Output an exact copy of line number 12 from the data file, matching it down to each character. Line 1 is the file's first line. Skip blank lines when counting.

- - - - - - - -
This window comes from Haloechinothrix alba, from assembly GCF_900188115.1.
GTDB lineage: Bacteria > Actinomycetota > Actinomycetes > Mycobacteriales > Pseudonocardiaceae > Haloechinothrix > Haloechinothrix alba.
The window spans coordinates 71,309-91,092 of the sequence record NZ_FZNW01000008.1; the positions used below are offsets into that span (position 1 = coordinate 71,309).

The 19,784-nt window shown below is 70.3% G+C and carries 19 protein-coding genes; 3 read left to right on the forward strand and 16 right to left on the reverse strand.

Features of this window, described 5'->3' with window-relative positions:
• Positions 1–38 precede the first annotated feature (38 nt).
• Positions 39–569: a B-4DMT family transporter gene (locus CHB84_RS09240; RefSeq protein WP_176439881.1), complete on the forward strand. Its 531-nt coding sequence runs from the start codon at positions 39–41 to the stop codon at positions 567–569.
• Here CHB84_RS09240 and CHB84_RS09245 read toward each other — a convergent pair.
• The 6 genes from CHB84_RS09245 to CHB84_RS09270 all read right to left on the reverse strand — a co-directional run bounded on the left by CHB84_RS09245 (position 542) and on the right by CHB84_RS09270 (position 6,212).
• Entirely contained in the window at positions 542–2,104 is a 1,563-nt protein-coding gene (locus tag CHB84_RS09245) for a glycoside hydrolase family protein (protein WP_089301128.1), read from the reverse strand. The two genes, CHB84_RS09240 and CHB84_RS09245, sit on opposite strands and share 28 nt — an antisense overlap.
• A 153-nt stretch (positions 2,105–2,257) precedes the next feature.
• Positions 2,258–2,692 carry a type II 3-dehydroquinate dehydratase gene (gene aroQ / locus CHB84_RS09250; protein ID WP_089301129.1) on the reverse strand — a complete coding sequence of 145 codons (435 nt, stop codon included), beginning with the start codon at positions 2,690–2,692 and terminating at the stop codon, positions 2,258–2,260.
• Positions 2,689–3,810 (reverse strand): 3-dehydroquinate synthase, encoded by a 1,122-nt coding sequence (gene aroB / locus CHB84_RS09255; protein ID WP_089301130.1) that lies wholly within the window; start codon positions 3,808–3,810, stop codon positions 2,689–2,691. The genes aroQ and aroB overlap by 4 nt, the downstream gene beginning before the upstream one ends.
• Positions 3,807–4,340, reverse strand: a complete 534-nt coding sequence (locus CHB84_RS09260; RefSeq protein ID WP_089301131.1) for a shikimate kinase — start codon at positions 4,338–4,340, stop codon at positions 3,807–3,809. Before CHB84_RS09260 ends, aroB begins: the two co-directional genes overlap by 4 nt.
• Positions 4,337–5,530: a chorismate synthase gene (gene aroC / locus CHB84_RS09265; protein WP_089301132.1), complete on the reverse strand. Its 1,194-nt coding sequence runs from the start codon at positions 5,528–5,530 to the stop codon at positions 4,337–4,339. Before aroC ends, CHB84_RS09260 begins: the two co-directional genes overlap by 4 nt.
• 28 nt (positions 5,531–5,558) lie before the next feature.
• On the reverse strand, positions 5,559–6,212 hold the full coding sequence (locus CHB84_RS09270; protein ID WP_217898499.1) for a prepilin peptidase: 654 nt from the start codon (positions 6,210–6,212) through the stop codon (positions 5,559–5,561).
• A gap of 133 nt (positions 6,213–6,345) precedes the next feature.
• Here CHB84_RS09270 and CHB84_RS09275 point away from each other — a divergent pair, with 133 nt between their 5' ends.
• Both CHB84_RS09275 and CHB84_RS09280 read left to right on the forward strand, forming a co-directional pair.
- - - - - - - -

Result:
• Positions 2,258–2,692 carry a type II 3-dehydroquinate dehydratase gene (gene aroQ / locus CHB84_RS09250; protein ID WP_089301129.1) on the reverse strand — a complete coding sequence of 145 codons (435 nt, stop codon included), beginning with the start codon at positions 2,690–2,692 and terminating at the stop codon, positions 2,258–2,260.